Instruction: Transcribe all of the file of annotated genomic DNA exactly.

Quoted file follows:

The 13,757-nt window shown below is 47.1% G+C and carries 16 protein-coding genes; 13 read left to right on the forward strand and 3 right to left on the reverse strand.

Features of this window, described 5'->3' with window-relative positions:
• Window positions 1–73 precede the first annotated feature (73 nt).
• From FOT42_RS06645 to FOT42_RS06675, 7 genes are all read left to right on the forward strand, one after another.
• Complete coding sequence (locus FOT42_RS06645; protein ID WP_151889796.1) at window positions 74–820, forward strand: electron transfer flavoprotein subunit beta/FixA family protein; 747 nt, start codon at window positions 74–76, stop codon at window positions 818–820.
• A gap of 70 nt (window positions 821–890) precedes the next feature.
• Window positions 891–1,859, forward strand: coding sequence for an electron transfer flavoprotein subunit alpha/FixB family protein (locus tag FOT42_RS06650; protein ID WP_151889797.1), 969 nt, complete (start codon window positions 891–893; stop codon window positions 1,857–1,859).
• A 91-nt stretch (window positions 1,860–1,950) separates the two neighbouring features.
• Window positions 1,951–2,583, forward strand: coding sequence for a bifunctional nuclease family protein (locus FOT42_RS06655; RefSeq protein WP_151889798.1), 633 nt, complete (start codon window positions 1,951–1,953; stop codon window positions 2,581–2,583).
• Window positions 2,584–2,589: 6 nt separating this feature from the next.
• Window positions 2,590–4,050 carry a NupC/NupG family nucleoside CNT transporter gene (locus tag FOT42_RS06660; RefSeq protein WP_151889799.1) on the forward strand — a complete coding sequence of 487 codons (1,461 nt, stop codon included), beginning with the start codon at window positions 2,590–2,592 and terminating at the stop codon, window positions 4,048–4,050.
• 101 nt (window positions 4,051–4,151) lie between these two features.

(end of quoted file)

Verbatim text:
The 13,757-nt window shown below is 47.1% G+C and carries 16 protein-coding genes; 13 read left to right on the forward strand and 3 right to left on the reverse strand.

Features of this window, described 5'->3' with window-relative positions:
• Window positions 1–73 precede the first annotated feature (73 nt).
• From FOT42_RS06645 to FOT42_RS06675, 7 genes are all read left to right on the forward strand, one after another.
• Complete coding sequence (locus FOT42_RS06645; protein ID WP_151889796.1) at window positions 74–820, forward strand: electron transfer flavoprotein subunit beta/FixA family protein; 747 nt, start codon at window positions 74–76, stop codon at window positions 818–820.
• A gap of 70 nt (window positions 821–890) precedes the next feature.
• Window positions 891–1,859, forward strand: coding sequence for an electron transfer flavoprotein subunit alpha/FixB family protein (locus tag FOT42_RS06650; protein ID WP_151889797.1), 969 nt, complete (start codon window positions 891–893; stop codon window positions 1,857–1,859).
• A 91-nt stretch (window positions 1,860–1,950) separates the two neighbouring features.
• Window positions 1,951–2,583, forward strand: coding sequence for a bifunctional nuclease family protein (locus FOT42_RS06655; RefSeq protein WP_151889798.1), 633 nt, complete (start codon window positions 1,951–1,953; stop codon window positions 2,581–2,583).
• Window positions 2,584–2,589: 6 nt separating this feature from the next.
• Window positions 2,590–4,050 carry a NupC/NupG family nucleoside CNT transporter gene (locus tag FOT42_RS06660; RefSeq protein WP_151889799.1) on the forward strand — a complete coding sequence of 487 codons (1,461 nt, stop codon included), beginning with the start codon at window positions 2,590–2,592 and terminating at the stop codon, window positions 4,048–4,050.
• 101 nt (window positions 4,051–4,151) lie between these two features.